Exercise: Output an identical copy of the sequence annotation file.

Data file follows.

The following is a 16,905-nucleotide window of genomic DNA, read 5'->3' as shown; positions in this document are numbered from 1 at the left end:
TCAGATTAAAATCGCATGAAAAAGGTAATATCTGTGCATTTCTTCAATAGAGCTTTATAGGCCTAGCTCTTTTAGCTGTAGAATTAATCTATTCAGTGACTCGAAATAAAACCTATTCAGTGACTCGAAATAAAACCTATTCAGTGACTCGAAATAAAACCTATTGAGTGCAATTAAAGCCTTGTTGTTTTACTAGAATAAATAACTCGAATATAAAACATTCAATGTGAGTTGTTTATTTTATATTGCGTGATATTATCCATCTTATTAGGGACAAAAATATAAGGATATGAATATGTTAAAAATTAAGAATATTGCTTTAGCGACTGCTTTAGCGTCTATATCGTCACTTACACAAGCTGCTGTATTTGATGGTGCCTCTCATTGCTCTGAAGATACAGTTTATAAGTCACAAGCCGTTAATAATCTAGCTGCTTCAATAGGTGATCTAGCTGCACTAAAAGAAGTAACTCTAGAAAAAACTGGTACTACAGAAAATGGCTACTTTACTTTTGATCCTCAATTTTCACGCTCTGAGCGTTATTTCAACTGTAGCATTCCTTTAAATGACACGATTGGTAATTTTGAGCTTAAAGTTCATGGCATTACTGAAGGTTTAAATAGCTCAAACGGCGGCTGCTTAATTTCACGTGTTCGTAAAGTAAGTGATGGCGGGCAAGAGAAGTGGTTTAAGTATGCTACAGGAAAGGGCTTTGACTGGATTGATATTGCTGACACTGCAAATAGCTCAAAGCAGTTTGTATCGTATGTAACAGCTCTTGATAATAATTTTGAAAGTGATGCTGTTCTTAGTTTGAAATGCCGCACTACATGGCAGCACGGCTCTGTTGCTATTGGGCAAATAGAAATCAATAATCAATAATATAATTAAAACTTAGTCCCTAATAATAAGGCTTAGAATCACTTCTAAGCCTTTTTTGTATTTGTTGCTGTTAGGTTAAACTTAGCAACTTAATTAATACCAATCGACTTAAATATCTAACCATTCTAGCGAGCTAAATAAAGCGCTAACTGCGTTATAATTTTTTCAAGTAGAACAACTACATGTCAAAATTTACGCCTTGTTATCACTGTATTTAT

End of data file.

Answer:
The following is a 16,905-nucleotide window of genomic DNA, read 5'->3' as shown; positions in this document are numbered from 1 at the left end:
TCAGATTAAAATCGCATGAAAAAGGTAATATCTGTGCATTTCTTCAATAGAGCTTTATAGGCCTAGCTCTTTTAGCTGTAGAATTAATCTATTCAGTGACTCGAAATAAAACCTATTCAGTGACTCGAAATAAAACCTATTCAGTGACTCGAAATAAAACCTATTGAGTGCAATTAAAGCCTTGTTGTTTTACTAGAATAAATAACTCGAATATAAAACATTCAATGTGAGTTGTTTATTTTATATTGCGTGATATTATCCATCTTATTAGGGACAAAAATATAAGGATATGAATATGTTAAAAATTAAGAATATTGCTTTAGCGACTGCTTTAGCGTCTATATCGTCACTTACACAAGCTGCTGTATTTGATGGTGCCTCTCATTGCTCTGAAGATACAGTTTATAAGTCACAAGCCGTTAATAATCTAGCTGCTTCAATAGGTGATCTAGCTGCACTAAAAGAAGTAACTCTAGAAAAAACTGGTACTACAGAAAATGGCTACTTTACTTTTGATCCTCAATTTTCACGCTCTGAGCGTTATTTCAACTGTAGCATTCCTTTAAATGACACGATTGGTAATTTTGAGCTTAAAGTTCATGGCATTACTGAAGGTTTAAATAGCTCAAACGGCGGCTGCTTAATTTCACGTGTTCGTAAAGTAAGTGATGGCGGGCAAGAGAAGTGGTTTAAGTATGCTACAGGAAAGGGCTTTGACTGGATTGATATTGCTGACACTGCAAATAGCTCAAAGCAGTTTGTATCGTATGTAACAGCTCTTGATAATAATTTTGAAAGTGATGCTGTTCTTAGTTTGAAATGCCGCACTACATGGCAGCACGGCTCTGTTGCTATTGGGCAAATAGAAATCAATAATCAATAATATAATTAAAACTTAGTCCCTAATAATAAGGCTTAGAATCACTTCTAAGCCTTTTTTGTATTTGTTGCTGTTAGGTTAAACTTAGCAACTTAATTAATACCAATCGACTTAAATATCTAACCATTCTAGCGAGCTAAATAAAGCGCTAACTGCGTTATAATTTTTTCAAGTAGAACAACTACATGTCAAAATTTACGCCTTGTTATCACTGTATTTAT